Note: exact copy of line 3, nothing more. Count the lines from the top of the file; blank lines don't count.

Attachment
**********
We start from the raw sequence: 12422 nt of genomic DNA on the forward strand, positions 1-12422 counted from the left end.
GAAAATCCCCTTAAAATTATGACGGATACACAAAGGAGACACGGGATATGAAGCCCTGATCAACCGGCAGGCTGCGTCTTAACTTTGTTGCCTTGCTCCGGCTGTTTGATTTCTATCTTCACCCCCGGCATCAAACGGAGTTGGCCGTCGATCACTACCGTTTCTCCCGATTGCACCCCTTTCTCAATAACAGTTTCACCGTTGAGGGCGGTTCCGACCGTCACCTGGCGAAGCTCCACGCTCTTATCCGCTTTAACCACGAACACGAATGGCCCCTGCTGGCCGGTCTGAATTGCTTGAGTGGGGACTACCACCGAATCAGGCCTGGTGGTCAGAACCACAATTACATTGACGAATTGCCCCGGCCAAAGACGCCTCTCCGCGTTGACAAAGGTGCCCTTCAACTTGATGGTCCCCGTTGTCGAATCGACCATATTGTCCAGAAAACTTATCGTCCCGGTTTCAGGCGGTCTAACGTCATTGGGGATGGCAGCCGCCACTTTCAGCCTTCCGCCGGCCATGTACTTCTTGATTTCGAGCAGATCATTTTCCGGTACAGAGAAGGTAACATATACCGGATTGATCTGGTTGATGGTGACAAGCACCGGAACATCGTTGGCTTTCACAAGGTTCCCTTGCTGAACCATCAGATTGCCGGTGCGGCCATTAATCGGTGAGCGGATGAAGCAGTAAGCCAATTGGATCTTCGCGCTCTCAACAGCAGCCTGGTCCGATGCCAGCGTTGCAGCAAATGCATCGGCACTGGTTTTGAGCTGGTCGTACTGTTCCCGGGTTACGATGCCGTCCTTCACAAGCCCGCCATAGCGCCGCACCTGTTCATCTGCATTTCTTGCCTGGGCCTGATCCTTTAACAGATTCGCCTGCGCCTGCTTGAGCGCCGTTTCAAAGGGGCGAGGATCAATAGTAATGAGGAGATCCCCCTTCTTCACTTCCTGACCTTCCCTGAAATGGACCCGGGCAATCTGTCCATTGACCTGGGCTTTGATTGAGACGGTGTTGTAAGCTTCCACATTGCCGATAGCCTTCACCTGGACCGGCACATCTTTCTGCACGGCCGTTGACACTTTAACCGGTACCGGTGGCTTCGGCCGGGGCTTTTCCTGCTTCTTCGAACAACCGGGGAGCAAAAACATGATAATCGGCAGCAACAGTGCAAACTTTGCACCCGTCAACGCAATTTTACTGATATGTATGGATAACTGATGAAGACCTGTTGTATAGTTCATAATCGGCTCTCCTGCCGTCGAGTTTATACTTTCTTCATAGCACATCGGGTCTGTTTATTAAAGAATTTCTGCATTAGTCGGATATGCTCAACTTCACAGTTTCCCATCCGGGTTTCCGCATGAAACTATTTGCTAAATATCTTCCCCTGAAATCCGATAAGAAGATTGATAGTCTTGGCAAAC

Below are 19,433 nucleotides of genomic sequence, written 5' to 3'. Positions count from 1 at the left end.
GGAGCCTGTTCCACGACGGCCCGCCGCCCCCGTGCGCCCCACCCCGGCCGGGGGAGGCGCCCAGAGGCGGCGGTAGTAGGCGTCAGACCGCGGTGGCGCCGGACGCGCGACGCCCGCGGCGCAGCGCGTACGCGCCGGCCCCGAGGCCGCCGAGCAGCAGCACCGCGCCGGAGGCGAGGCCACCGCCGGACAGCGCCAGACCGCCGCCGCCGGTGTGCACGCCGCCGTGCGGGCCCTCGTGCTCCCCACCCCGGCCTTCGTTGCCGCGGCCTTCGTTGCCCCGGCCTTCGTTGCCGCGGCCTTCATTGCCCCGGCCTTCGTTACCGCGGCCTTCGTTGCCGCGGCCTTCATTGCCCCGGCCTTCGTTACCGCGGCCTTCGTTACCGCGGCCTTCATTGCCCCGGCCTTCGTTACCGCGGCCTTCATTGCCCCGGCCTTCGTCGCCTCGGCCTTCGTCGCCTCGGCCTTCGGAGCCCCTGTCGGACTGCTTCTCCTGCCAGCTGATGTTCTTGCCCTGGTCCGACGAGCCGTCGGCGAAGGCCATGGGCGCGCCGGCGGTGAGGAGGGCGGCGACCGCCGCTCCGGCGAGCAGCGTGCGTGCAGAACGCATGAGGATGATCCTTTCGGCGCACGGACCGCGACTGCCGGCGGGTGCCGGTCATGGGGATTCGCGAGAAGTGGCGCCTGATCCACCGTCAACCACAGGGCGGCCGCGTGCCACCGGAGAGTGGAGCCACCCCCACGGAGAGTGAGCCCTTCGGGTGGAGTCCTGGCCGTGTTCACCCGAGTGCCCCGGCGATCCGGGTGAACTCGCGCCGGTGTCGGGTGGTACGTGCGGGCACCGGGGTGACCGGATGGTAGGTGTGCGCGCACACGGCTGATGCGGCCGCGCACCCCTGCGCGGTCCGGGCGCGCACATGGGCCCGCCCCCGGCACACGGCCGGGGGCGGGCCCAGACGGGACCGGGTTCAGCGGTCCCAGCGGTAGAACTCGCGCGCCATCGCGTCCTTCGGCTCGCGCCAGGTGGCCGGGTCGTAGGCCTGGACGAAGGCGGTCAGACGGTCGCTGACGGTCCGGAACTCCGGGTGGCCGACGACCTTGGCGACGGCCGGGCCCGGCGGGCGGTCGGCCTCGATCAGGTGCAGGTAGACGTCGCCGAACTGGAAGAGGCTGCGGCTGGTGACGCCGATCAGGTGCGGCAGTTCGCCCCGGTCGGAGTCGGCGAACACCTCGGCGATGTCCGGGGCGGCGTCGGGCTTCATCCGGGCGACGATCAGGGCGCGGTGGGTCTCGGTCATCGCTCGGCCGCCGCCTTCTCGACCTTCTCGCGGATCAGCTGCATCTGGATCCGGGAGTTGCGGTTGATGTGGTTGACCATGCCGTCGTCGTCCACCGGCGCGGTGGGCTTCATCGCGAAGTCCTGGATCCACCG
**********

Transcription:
Below are 19,433 nucleotides of genomic sequence, written 5' to 3'. Positions count from 1 at the left end.